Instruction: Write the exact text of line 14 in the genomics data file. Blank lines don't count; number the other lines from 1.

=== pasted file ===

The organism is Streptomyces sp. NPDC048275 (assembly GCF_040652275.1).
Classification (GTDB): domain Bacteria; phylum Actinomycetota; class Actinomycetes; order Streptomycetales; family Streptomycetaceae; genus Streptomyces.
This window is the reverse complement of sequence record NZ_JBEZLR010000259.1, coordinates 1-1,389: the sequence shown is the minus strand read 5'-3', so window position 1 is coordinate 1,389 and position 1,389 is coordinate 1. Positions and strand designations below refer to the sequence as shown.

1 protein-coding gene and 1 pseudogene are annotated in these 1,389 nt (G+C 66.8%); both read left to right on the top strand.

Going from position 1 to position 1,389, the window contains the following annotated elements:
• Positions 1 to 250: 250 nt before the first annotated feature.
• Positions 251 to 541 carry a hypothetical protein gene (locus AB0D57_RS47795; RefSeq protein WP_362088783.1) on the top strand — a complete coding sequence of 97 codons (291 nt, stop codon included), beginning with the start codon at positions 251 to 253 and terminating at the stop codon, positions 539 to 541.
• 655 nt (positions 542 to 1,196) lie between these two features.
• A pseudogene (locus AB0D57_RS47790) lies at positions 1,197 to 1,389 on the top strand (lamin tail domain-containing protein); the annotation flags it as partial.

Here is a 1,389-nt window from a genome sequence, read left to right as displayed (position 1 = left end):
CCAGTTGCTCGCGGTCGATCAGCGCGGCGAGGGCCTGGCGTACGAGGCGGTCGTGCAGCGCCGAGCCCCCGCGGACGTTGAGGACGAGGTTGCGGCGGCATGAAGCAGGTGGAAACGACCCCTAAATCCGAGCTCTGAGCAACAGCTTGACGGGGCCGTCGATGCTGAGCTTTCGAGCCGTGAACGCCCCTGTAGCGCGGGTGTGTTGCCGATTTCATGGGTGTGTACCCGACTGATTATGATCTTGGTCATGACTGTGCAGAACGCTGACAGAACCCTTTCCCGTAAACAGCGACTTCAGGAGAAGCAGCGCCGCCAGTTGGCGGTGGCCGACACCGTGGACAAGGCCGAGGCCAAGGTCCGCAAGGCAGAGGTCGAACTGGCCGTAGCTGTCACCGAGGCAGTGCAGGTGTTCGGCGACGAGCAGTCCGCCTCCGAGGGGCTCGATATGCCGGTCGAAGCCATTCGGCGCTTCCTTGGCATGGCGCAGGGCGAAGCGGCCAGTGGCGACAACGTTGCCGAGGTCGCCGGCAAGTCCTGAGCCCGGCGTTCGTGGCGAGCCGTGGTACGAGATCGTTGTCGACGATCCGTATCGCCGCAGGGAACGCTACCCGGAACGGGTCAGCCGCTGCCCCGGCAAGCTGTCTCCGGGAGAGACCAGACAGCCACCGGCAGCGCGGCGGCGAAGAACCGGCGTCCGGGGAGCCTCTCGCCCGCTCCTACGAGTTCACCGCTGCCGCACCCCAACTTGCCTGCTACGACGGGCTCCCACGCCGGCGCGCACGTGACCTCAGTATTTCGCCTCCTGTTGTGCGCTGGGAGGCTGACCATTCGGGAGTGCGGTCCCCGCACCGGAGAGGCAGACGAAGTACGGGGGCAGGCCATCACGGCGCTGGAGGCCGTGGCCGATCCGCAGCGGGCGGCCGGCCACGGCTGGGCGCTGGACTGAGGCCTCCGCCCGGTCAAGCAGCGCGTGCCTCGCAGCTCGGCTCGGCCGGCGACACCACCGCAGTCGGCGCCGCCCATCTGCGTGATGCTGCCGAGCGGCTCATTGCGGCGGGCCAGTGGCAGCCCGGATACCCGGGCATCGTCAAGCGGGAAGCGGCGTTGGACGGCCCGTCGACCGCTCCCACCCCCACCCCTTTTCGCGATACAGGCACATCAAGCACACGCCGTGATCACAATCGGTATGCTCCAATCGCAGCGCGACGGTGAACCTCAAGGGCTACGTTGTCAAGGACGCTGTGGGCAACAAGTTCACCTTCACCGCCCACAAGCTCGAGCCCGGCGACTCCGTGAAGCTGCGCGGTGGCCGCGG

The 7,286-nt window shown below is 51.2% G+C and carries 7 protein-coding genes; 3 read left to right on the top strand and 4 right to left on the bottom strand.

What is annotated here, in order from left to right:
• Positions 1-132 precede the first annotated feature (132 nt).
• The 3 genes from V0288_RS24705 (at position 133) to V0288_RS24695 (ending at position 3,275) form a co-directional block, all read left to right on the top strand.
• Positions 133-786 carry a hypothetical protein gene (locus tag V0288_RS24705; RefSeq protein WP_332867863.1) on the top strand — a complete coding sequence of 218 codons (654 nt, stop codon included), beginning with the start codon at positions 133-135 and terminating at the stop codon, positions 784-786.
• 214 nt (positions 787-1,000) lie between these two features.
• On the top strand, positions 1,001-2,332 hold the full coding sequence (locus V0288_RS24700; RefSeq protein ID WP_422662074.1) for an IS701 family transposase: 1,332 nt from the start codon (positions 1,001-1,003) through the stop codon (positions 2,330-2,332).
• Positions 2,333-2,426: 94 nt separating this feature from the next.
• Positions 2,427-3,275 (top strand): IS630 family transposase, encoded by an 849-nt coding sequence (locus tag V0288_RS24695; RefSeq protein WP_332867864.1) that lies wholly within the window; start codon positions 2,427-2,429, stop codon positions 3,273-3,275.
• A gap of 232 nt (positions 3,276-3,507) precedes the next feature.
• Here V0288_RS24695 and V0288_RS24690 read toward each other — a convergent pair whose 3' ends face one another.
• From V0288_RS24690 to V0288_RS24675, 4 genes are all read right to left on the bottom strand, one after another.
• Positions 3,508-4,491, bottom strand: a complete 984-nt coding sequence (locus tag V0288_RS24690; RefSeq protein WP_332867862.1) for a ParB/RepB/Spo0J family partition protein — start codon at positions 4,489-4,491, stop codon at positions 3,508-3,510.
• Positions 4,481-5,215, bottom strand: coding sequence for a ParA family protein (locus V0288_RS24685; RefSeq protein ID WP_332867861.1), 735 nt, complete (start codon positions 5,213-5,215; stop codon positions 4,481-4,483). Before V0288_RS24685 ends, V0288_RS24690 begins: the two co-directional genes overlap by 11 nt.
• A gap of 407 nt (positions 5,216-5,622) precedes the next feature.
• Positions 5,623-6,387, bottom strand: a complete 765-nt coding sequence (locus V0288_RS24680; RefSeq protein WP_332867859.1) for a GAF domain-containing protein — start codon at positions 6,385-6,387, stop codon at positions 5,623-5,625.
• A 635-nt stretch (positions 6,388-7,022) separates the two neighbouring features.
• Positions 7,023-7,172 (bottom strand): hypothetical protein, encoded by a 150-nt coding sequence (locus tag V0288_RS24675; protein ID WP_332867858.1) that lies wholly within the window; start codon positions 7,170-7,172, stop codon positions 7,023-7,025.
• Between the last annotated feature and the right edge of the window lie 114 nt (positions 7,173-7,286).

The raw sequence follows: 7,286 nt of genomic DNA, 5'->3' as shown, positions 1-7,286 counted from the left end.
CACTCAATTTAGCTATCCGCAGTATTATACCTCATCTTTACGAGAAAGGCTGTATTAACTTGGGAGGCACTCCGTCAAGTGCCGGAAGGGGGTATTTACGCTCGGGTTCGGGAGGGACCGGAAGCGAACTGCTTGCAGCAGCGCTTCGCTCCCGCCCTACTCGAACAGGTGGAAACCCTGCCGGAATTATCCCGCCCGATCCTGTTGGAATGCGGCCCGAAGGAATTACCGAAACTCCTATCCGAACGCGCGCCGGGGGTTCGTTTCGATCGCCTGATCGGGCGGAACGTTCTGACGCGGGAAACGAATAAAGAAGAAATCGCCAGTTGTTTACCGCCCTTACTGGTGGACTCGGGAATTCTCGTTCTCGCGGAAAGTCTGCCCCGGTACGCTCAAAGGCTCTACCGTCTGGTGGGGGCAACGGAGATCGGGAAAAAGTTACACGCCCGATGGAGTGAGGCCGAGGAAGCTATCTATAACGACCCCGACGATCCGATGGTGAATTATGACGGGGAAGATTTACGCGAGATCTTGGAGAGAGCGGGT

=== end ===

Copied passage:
• Positions 1-132 precede the first annotated feature (132 nt).